They (the Christians) have collected from the lowest possible dregs of society the more ignorant fools together with gullible women (readily persuaded, as is their weak sex); they have thus formed a rabble of blasphemous conspirators, who with nocturnal assemblies, periodic fasts, and inhuman feasts, seal their pact not with some religious ritual but with desecrating profanation (8.4) throughout the world uniting in the practice of a veritable religion of lusts. Indiscriminately, they call each other brother and sister, thus, turning even ordinary fornication into incest by the intervention of these hallowed names. On a special day, they gather for a feast with all their children, sisters, mothers - all sexes and all ages. There, flushed with the banquet after such feasting and drinking, they begin to burn with incestuous passions (9.6). In the shameless dark with unspeakable lust they copulate in random unions, all equally being guilty of incest, some by deed, but everyone by complicity (9.7).7
In order to avoid accusations similar to those of Minucius Felix and, more importantly, in reaction to the dissolute lifestyle of the emancipated women of the upper classes, it seems that the Christians went back to ideals that were little adhered to in everyday life (Thraede, 239-40). Kraemer states:
Many scholars have seen this as the inevitable consequence of the increasing desire of Christians, perhaps both male and female, to win acceptance in the Roman Empire by minimizing any appearance of social and political deviance (1992:191).
Stegemann and Stegemann are of a similar opinion to Kraemer, although they see the process already beginning with Paul, but determining especially the approach in the times after him (Stegemann and Stegemann, 405).
Because of the above described reaction together with the receding of the importance of the charismatic giftedness of the individual and the growing importance of organization and structure (cf. the rules for the various positions in Church leadership), the free participation of women in the life of the community—its worship service, leadership, and mission—becomes questionable and recedes. Patriarchal structures are reaffirmed and re-instituted. This development, it must be asserted, was not inevitable, nor the only direction early church communities could have taken.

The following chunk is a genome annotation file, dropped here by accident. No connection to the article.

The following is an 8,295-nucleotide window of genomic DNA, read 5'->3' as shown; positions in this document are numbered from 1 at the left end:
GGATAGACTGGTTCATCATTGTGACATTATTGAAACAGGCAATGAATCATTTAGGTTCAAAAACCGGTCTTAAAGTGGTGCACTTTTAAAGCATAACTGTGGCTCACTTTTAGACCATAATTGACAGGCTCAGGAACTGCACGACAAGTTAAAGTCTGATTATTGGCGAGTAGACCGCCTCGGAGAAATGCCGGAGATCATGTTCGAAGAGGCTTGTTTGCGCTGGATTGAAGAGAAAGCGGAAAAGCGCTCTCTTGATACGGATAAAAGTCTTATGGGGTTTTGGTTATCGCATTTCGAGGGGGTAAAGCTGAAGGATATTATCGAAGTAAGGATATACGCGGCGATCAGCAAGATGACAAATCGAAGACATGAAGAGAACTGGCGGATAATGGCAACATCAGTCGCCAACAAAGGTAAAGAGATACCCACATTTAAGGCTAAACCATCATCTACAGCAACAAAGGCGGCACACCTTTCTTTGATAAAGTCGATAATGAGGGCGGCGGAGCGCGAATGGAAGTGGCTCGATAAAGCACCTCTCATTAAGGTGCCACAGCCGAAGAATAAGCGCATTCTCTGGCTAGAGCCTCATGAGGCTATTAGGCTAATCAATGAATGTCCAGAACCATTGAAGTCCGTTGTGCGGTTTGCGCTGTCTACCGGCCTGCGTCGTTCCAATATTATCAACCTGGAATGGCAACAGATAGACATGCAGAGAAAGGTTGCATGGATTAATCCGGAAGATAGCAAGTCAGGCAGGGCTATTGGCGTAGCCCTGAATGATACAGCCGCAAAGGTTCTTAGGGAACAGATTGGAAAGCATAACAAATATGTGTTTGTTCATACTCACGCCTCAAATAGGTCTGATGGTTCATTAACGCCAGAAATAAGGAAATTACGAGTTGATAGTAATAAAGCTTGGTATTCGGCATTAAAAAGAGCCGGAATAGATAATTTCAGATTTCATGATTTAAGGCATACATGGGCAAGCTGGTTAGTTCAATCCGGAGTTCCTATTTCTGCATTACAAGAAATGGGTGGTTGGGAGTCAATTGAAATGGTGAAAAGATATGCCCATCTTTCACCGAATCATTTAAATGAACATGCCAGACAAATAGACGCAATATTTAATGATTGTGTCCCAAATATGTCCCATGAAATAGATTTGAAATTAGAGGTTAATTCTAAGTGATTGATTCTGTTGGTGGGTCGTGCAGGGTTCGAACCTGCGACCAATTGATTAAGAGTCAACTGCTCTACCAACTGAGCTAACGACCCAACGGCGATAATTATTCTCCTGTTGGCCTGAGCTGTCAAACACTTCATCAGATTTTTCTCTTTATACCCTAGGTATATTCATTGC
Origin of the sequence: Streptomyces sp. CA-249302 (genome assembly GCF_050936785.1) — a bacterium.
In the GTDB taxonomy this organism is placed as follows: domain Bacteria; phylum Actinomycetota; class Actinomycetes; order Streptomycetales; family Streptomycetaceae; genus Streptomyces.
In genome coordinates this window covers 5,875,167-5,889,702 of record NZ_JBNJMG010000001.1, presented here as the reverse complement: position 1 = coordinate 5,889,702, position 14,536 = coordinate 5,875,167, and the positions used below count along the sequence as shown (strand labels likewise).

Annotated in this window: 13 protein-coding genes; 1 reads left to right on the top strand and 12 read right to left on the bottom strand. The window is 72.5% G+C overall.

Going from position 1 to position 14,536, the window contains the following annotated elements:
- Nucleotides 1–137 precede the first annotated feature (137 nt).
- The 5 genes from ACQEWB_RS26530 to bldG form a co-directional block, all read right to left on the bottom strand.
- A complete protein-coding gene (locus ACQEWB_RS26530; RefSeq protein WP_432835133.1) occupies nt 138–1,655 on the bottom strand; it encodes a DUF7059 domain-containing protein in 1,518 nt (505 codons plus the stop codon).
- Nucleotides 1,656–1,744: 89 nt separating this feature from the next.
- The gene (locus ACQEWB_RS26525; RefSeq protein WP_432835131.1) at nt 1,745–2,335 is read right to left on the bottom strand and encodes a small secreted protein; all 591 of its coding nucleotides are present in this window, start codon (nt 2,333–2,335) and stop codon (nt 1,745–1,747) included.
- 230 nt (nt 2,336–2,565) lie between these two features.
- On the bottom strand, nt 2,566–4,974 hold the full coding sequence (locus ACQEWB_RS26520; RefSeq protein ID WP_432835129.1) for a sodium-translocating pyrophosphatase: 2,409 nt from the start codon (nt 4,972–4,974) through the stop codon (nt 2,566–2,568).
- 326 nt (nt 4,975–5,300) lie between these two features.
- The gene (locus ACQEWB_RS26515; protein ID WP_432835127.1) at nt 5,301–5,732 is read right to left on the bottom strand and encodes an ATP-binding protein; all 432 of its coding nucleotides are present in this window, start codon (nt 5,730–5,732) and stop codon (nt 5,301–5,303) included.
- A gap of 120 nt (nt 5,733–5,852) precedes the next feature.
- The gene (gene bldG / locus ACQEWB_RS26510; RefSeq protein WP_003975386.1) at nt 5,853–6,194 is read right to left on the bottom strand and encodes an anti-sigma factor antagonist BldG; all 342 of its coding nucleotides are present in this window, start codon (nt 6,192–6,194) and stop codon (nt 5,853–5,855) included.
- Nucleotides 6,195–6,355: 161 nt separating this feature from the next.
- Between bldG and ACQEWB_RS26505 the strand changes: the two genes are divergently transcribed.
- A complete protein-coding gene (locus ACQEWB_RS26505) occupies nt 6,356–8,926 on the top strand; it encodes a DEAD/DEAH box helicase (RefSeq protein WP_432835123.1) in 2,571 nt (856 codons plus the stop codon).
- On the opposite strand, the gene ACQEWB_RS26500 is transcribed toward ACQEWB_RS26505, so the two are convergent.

Possibly this was the only way for the Church to survive the attacks from within and without in subsequent centuries. Survival, however, came with a price. As a consequence the Church lost a tremendous resource for evangelization and community building. The next generation of women like Phoebe, Junia, Appia, Persis, and many others were silenced and shackled in the Church, while women continued to play important leadership roles in heretical and syncretist groups (Thraede, 238-39). The Church limited the participation of women more and more. In the third century, for example, Tertullian opposes prophecy by women; any teaching by women is, for him, a sign of heresy. Orthodoxy demands the exclusion of women from any sacerdotalia officia (priestly office) (Tert. Cult. Fem. 1,1,1) [Thraede, 240-41].
* Paper delivered at the Catholic Biblical Association of the Philippines, 2005.
1. Pomeroy mentions besides Cynisca also Euryleonis and a courtesan, Bilistiche of Argos, all of whom raced horses victoriously at Olympia. In fact, many women were very wealthy in Sparta. They owned two-fifths of the land and resisted successfully any attempts at land reform, see Pomeroy 1975:130.
2. MacMullen 1980:210. The positions of the authors cited thus far are more positive about the status of women in Greco-Roman society than, for example, Lefkowitz 1983:56–57.
3. The question is raised about Romans 16:1-23 whether or not it belongs to Romans. Could it be a separate recommendation letter for Phoebe, or a fragment of a letter to the Church at Ephesus, where Prisca and Aquila were last according to 1 Cor 16:19 and Acts 18? See Klauck 1981:25.
4. Klauck points out that naming the woman first breaks convention. It also shows that gender distinction did not seem to matter, giftedness was the important thing, cf. Klauck 1981:26.
5. Thraede 1970:231–32. Concerning the tradition of women being veiled in public in the east of the Greco-Roman Empire see MacMullen, 1980:217.
6. The translation is mine. The German text is here quoted in full: Wir wissen nicht genau, wer beim urchristlichen Herrenmahl jeweils den Vorsitz führte. Von der Vorstellung ordinierter Presbyter müssen wir uns für die paulinischen Gemeinden der Frühzeit frei machen. Vorgeschlagen werden u.a. die Propheten als charismatische Gemeindeleiter. Jesus handelt beim Letzten Abendmahl wie ein jüdischer Hausvater, dem das Sprechen der Segensworte zukam. Ichmöchte annehmen, daß in Analogie zu jüdischen und teilweise auch heidnischen Mahlbrauch in den Hausgemeinden der gastgebende Hausherr diese Aufgabe wahrnahm. Beim antiken Symposium um diese Analogie noch einmal zu bemühen, war es so, daß der Symposiarch, der den Vorsitz übernahm, von Fall zu Fall gewählt wurde, oder man übertrug das Amt einem Ehrengast als besondere Auszeichnung. Das könnte bei der Vollversammlung oder bei Anwesenheit des Apostels ähnlich vor sich gegangen sein (Klauck, 43).
7. The Octavius is a debate between Octavius, a Christian, and Caecilius, a pagan. The quote above is part of Caecilius’ objection to Christianity. Minucius Felix, also a Christian, acts as arbiter between the two debaters, which is localized at Ostia. In the end Octavius convinces Caecilius and he converts to Christianity. The value of Caeclius’ speech is that it gives us insight into how Christians were evaluated by the pagan society around them. Felix 1974:62–63, 64–65.